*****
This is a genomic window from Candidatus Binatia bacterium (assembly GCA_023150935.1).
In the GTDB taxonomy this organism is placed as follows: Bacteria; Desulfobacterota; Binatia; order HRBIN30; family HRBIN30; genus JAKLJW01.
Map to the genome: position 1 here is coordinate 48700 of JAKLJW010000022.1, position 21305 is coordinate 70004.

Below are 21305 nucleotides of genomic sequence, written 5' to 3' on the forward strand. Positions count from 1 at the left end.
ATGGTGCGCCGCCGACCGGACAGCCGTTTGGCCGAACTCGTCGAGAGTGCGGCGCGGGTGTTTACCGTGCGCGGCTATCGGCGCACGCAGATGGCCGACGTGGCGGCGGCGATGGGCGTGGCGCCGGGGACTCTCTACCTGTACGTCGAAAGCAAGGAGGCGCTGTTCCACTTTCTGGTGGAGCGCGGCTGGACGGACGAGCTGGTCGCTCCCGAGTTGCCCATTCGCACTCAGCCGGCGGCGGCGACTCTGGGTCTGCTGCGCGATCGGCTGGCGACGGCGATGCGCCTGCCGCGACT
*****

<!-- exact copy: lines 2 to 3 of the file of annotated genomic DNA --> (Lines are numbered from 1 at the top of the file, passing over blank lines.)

In the GTDB taxonomy this organism is placed as follows: Bacteria; Desulfobacterota; Binatia; order HRBIN30; family HRBIN30; genus JAKLJW01.
Map to the genome: position 1 here is coordinate 48700 of JAKLJW010000022.1, position 21305 is coordinate 70004.